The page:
As it is for his country. "It's funny, but the way golf in Scotland is now to the way it was in 2000 when I moved I'm not sure if I'd have taken the same route," said Laird, who played for all the age-group teams, including the Scottish seniors. "Now there are programmes to bridge that gap between amateur and professional golf. I know Scotland haven't had a player up in the rankings for some time and there might be a responsibility to carry the hopes. But I can't think of that, I just have to carry on the way I've been playing."
Anything and everything would be possible, then. Even the supposedly impossible at Augusta.
Four to follow
The Englishman Luke Donald (28-1)
The theory goes that Mr Plod, as they called him before he tore through the World Match Play field, doesn't hit the ball far enough. He probably doesn't. But he has a short game like God's more accomplished foursomes partner and that can compensate. Finished third on debut in 2005.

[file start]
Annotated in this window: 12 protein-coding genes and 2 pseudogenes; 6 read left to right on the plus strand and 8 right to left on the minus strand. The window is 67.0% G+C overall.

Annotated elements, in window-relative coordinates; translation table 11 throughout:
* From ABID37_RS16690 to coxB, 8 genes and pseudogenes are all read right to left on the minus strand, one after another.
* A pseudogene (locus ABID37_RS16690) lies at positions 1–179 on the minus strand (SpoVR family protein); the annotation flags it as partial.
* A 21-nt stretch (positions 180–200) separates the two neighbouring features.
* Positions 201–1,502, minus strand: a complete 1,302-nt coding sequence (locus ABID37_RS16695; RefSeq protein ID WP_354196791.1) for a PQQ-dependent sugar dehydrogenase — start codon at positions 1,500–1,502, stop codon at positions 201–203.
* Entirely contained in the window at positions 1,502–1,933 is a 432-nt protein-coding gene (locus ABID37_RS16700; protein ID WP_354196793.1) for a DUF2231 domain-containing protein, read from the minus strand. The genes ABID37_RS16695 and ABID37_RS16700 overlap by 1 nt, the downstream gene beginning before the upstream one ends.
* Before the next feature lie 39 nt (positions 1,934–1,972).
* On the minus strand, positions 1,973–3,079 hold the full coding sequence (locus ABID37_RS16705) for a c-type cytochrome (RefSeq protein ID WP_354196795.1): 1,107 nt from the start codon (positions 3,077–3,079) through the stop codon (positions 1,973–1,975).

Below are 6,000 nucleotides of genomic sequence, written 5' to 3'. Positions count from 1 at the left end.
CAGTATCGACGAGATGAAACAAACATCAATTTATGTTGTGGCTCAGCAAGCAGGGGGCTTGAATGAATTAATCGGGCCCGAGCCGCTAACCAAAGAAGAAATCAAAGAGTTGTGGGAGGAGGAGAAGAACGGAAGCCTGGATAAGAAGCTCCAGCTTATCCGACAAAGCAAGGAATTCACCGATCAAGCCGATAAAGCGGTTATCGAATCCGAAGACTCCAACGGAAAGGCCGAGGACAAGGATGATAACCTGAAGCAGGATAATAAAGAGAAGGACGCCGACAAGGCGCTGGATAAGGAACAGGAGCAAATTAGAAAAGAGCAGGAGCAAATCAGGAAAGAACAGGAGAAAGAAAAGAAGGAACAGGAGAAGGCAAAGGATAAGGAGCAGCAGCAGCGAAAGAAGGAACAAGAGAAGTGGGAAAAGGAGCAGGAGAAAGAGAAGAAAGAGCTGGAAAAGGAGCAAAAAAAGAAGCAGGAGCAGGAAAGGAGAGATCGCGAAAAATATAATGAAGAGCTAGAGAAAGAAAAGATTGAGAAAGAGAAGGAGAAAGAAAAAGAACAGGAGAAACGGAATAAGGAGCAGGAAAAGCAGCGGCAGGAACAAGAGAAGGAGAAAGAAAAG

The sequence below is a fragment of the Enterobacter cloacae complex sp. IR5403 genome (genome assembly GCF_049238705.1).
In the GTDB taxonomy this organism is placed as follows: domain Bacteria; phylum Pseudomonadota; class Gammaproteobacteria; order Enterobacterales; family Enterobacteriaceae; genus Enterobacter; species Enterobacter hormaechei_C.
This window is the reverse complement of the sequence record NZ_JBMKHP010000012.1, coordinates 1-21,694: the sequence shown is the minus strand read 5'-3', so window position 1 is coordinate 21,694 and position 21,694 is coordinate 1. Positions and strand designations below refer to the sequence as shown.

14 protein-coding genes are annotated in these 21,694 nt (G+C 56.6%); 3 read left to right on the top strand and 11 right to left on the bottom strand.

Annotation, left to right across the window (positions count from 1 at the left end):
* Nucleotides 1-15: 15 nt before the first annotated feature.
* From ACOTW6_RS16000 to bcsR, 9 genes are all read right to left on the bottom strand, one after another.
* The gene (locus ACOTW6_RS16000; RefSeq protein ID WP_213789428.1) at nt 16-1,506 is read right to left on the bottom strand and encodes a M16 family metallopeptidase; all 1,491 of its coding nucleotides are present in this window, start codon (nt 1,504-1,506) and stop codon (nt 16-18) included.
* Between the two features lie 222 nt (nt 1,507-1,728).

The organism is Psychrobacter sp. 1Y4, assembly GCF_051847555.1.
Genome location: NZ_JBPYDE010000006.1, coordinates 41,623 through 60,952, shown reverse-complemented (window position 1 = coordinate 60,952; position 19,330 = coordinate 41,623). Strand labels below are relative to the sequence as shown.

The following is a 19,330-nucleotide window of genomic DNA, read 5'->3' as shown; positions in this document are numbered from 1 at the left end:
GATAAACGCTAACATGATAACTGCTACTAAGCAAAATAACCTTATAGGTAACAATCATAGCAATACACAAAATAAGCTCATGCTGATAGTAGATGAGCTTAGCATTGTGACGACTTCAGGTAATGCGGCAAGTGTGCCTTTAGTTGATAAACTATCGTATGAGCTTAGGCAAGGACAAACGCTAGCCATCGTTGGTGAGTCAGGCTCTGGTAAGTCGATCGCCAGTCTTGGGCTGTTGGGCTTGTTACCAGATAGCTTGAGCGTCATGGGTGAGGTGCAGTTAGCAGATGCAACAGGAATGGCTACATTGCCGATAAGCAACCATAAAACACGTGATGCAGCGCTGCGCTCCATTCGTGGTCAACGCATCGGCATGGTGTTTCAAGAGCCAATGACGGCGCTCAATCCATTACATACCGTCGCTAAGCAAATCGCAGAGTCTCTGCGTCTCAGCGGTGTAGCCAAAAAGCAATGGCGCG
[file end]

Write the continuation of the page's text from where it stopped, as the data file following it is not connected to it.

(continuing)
The American Nick Watney (18-1)
He is not the most interesting of the new batch of Americans (indeed, next to Bubba Watson, Dustin Johnson and Rickie Fowler he is beige bland) but he's the one most likely to prevail. The year's form player as he won at Doral and started the season with three consecutive top-six placings. Seventh last year.
The kid Rory McIlroy (30-1)
Whispers from his camp describe the Ulsterman as in ominous form, with his putter at last nearing peak performance. Rors is roaring to go after a three-week break. Has the game and now has the experience. McIlroy must win a Green Jacket. The only question is "sooner or later"?
The outsider Robert Karlsson (100-1)
One day the lanky Swede will click in an American major and when he does the odds will look absurd. Has it all for The Masters, the former European No 1 just needs a going week. Finished eighth at Augusta three years ago and has shown patches of form this year. No 100-1 shot.
James CorriganReuse content